The interior upgrades will feature an academic center for student-athletes, improved general admission and club seating in the basketball arena, new locker rooms, remodeled office space to centralize athletic operations including those currently located elsewhere on campus, enhanced athletic training and weight room facilities, and a renovated natatorium (pool area). The exterior concepts include a dynamic new main entrance along 22nd Street, which will present a revitalized box office and concession concourse, and a new VIP entrance along F Street. The project is consistent with the 2007 Foggy Bottom Campus Plan and reinforces 22nd Street as the core of the campus. The renovation project is expected to take three years, during which time the building will remain open without interruption of planned events.
The Charles E. Smith Center was dedicated on December 6, 1975, replacing the "Tin Tabernacle" gymnasium and bringing a much-needed contemporary athletic facility to GW's Foggy Bottom Campus. The building is named for the late Charles E. Smith (1901-95), nationally renowned real estate developer and leader in the Washington, D.C., community. Charles E. Smith received an Honorary Doctor of Public Service degree from GW in 1979. He served as a GW trustee from 1967 to 1976 and was chairman of the Committee on University Development. His son, Robert H. Smith, is a trustee emeritus who served on the board in 1976 and again from 1978 to 1997. David Bruce Smith, B.A. '79, son of Robert H. and grandson of Charles E. Smith, has served as a member of GW's Board of Trustees since 2002.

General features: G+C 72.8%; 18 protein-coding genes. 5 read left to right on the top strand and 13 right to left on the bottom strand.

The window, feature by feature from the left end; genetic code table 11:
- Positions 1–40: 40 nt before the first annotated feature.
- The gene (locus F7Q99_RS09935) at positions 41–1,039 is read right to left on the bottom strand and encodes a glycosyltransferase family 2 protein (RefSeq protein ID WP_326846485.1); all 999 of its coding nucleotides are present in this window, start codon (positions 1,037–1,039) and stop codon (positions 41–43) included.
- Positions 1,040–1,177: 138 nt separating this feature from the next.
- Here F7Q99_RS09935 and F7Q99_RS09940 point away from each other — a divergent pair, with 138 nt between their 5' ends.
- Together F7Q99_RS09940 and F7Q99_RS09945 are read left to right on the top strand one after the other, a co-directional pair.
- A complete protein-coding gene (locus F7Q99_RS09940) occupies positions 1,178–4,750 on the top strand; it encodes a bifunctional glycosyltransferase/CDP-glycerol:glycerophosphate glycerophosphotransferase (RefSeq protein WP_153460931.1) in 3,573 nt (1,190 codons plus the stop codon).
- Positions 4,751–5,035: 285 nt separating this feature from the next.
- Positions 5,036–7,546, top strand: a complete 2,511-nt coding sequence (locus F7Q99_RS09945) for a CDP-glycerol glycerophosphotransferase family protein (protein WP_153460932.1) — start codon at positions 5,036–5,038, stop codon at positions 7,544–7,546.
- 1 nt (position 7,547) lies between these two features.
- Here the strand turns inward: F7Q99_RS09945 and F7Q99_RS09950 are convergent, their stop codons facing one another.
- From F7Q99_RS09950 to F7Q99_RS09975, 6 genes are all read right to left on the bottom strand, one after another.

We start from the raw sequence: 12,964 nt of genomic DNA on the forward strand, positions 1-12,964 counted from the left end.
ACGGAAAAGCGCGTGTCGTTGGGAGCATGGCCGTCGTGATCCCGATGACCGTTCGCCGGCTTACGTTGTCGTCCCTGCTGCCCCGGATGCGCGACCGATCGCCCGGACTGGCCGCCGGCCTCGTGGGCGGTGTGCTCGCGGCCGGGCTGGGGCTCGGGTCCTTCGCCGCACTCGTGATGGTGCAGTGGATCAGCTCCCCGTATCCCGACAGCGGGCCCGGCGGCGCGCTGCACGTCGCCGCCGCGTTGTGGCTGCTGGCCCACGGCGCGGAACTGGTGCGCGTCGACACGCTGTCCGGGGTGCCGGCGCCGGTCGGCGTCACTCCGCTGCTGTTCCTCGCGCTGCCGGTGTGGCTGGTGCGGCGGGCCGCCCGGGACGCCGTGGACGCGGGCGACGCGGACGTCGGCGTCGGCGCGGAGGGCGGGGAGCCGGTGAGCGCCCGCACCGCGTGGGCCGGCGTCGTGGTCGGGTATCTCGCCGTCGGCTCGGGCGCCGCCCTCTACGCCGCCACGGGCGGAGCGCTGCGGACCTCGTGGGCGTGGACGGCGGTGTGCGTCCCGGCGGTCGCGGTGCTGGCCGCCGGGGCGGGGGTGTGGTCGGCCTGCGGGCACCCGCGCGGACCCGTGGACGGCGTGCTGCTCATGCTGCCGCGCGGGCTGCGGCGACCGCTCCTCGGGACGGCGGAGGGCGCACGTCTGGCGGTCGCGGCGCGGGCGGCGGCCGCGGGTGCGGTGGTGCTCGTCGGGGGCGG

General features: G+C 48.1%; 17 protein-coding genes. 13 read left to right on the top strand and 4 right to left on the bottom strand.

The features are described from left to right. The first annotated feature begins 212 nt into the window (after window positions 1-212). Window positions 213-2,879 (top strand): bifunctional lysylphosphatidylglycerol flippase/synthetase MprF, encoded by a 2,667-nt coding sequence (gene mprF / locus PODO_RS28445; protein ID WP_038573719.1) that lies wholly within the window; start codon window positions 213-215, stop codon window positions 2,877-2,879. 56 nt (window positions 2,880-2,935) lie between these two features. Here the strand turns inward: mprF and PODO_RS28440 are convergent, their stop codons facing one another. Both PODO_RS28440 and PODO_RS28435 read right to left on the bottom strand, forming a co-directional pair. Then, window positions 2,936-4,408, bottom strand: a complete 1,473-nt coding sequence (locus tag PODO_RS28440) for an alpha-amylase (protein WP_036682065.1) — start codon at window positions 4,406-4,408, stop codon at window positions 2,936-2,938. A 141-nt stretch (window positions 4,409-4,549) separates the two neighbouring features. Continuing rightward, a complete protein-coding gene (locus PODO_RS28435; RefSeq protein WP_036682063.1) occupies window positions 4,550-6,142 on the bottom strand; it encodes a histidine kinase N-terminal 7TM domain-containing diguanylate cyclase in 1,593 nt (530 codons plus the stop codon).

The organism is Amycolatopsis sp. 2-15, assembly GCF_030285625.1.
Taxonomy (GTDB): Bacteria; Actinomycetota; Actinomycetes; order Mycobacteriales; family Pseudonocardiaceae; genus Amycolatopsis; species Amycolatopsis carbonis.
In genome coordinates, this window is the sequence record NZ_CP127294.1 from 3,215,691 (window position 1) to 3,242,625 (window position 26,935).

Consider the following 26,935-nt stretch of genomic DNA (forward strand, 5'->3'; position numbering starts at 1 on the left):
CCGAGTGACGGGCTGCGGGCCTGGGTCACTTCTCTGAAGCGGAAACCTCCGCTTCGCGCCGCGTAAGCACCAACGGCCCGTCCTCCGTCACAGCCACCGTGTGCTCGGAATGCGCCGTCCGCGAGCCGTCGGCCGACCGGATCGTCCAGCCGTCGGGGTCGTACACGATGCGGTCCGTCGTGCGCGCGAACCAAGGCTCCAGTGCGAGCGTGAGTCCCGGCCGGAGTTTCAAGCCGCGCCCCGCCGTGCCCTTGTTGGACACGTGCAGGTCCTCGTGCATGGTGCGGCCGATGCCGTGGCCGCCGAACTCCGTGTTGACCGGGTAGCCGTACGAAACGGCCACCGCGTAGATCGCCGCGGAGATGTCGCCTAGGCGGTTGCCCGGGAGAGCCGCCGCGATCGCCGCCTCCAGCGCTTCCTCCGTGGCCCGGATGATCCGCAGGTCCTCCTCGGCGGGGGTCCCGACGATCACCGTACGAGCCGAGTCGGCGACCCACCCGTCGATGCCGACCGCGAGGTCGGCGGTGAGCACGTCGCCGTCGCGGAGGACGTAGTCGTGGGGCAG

GW's Charles E. Smith Center, located at 600 22nd Street, NW, houses the Department of Athletics and Recreation, which supports 22 NCAA sports teams, club sports, and recreational sports activities. Many academic programs also conduct classes and support activities in the facility, such as sports medicine, exercise science, and event management. The main arena seats 5,000 spectators and features the home games of GW men's and women's basketball. In addition student-athletes, alumni, and members of the president's club, including faculty, staff, and Foggy Bottom residents, are able to participate in recreational and fitness activities. Also, many special events are held in the Charles E. Smith Center, including most recently the inauguration of President Steven Knapp in 2007. Other activities include annual graduation celebrations for several of GW's schools, as well as musical and comedic performances. Recent appearances have been made by Billy Crystal, the Boston Pops, Ray Charles, Bill Cosby, and Whoopi Goldberg.
Located four blocks from the White House, The George Washington University was created by an Act of Congress in 1821. Today, GW is the largest institution of higher education in the nation's capital. The university offers comprehensive programs of undergraduate and graduate liberal arts study as well as degree programs in medicine, public health, law, engineering, education, business, and international affairs. Each year, GW enrolls a diverse population of undergraduate, graduate, and professional students from all 50 states, the District of Columbia, and more than 130 countries.